Cognitive behavioral therapy alone or combined with medication may help.
It is normal for many children, at various stages of development, to be concerned about symmetry and having things perfect, to insist on certain bedtime routines, or to develop superstitions and rituals like avoiding cracks in the sidewalk. But when such beliefs or behaviors become all-consuming and start interfering with school, home life, or recreational activities, the problem may be obsessive-compulsive disorder (OCD).
OCD afflicts 1% to 2% of American adults. The disorder usually originates in childhood or adolescence, with symptoms appearing as early as age 3. Childhood OCD is more common in boys than in girls, although the adult form occurs equally in both sexes.
Obsessions are irrational thoughts, images, and impulses that are felt as unrealistic, intrusive, and unwanted. In children, obsessions may govern how toys or other personal belongings are arranged in the playroom. In teenagers, thoughts and impulses may give rise to fears of contamination or excessive concern with religious rituals, such as praying constantly. To relieve the anxiety caused by these obsessions, youths of all ages may engage in compulsive rituals such as buttoning and unbuttoning a shirt dozens of times before wearing it.
Even young children often know that their obsessions are senseless, but they may be helpless to stop themselves. If youths try to avoid the situations that provoke the behavior, their lives may become increasingly restricted. As a result, they may become demoralized, and their development may be interrupted.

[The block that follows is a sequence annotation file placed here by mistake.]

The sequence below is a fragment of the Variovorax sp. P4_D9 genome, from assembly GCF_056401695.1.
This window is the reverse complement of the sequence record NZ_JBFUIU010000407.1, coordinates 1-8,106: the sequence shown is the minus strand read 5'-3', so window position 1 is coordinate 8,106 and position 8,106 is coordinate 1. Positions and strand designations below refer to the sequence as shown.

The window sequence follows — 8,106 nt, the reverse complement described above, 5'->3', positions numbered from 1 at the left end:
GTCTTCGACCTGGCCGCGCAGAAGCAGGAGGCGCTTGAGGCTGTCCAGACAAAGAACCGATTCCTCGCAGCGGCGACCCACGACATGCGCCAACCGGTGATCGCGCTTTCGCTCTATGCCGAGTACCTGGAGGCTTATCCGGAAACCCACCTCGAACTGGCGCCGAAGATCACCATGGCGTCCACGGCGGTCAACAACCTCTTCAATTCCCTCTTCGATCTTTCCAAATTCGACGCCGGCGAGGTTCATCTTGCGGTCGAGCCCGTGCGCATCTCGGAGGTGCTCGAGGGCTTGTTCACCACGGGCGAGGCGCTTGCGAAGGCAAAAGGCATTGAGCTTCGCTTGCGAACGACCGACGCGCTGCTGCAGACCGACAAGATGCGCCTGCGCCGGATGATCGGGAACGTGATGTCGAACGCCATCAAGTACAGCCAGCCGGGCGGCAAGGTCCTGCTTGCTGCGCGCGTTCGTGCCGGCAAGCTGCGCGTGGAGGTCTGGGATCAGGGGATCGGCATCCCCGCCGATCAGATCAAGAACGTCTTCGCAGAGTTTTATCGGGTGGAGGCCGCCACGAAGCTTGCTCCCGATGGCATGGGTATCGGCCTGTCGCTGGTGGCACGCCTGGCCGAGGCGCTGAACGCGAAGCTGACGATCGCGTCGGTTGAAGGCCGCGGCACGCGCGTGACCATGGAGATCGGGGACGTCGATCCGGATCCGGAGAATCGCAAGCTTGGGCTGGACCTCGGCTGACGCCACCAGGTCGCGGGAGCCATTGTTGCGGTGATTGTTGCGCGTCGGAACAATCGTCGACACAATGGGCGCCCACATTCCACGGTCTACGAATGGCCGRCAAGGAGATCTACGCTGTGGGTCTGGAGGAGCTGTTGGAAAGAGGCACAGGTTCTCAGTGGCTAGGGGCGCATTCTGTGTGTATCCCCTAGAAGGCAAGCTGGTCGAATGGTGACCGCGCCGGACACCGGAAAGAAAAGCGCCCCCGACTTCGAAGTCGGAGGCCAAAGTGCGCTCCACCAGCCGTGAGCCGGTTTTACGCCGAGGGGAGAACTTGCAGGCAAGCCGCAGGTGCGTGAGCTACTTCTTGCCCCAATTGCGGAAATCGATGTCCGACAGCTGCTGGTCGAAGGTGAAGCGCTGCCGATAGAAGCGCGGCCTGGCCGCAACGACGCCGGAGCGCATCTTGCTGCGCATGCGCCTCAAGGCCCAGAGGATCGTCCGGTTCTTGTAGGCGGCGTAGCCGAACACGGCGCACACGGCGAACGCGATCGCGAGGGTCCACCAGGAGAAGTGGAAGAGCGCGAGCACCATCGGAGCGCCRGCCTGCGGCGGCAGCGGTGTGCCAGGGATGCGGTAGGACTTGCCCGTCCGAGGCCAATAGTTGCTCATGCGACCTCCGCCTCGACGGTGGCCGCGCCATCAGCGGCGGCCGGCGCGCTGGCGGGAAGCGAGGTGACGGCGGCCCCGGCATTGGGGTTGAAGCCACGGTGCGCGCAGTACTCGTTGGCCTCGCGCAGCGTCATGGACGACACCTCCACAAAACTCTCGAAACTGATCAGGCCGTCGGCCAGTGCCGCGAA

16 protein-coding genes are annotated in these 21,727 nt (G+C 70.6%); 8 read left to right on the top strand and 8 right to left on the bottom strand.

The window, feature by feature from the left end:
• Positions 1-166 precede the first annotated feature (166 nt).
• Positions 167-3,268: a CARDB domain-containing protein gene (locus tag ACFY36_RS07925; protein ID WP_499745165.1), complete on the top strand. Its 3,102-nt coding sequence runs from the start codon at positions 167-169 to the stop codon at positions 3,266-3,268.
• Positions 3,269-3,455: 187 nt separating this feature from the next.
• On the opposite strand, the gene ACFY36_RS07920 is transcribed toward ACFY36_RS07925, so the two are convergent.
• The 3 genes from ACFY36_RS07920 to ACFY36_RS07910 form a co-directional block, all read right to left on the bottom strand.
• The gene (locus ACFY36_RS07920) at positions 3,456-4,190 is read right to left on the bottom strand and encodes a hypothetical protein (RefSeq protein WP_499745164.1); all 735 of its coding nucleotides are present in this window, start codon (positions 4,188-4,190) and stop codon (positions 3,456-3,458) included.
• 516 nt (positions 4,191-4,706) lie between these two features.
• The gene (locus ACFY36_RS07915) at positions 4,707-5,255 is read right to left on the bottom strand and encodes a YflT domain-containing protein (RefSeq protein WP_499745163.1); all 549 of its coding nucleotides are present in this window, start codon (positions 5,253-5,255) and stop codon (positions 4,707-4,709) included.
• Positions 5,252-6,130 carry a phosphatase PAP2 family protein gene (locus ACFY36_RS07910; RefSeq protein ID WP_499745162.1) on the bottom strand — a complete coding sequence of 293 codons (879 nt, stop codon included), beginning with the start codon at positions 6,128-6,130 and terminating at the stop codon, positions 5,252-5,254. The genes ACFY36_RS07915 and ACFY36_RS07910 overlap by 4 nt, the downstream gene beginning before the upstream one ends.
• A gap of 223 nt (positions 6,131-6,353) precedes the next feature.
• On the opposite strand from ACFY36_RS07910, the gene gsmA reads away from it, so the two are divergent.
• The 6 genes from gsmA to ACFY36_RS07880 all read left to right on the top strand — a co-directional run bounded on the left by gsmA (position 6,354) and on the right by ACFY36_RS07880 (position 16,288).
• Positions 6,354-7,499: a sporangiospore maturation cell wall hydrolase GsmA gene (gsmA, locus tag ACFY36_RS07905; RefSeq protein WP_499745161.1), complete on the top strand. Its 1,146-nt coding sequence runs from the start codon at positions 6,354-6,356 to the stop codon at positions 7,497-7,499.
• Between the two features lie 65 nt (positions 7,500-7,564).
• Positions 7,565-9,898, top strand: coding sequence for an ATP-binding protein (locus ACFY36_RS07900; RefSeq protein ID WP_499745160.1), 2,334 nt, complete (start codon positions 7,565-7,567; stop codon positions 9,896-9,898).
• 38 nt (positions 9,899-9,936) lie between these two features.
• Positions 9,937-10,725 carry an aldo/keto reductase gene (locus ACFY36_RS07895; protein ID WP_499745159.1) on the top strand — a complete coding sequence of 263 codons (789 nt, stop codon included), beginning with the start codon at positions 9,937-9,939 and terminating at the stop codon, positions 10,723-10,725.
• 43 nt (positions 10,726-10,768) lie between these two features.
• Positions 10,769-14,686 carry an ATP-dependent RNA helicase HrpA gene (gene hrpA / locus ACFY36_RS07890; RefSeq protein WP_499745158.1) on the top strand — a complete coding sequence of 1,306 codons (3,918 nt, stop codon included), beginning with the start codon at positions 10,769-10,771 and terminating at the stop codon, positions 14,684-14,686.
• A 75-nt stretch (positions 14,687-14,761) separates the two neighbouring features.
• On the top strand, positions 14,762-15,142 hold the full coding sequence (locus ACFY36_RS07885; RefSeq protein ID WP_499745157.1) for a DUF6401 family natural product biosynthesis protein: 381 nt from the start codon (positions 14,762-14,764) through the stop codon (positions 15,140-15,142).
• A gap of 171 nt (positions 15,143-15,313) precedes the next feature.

Much of the risk for developing OCD is genetic. Brain imaging studies show unusual activity in patients with OCD, chiefly in a circuit that runs between the cerebral cortex, the area of the brain associated with screening thoughts and sensations for significance, and the basal ganglia, a region involved in the control of body movements. As a result, patients with OCD may become overly focused on "unimportant" things and engage in repetitive behavior.
Initial treatment options
Since 2001, several randomized controlled trials and literature reviews have concluded that both cognitive behavioral therapy (CBT) and medication can help youths better manage OCD — but that the combination of both is best. In head-to-head trials, CBT is consistently more effective than medication, however, so many experienced clinicians recommend trying this form of psychotherapy before turning to medication.
CBT. A version of CBT known as exposure and response prevention is typically used in treating OCD in patients of any age. During therapy, a clinician gradually exposes patients — either physically or mentally (through the imagination) — to the things, places, and circumstances that provoke obsessions. Eventually, if all goes well, through habituation the patient learns to tolerate the anxiety. In a sense, this detoxifies the stimuli and makes the compulsive behaviors unnecessary.
Behavior therapy is usually conducted in weekly sessions for several months. Daily homework is also important, because the circumstances that provoke obsessions and rituals are different for each person and cannot be easily reproduced in a therapist's office. Sometimes the best place for therapy is the place where the most serious symptoms occur. Family members are usually enlisted to supervise and encourage young patients. After symptoms become less serious, later sessions may be needed to prevent relapse and to help the child cope with new obsessions and rituals if they develop.
Medication. Although CBT remains the first recommendation for OCD treatment, it may be difficult to find a clinician experienced at working with children and adolescents — or to find an insurance plan that covers the full cost of therapy. Such real-world circumstances help explain why medication tends to be the most common treatment for youths with OCD.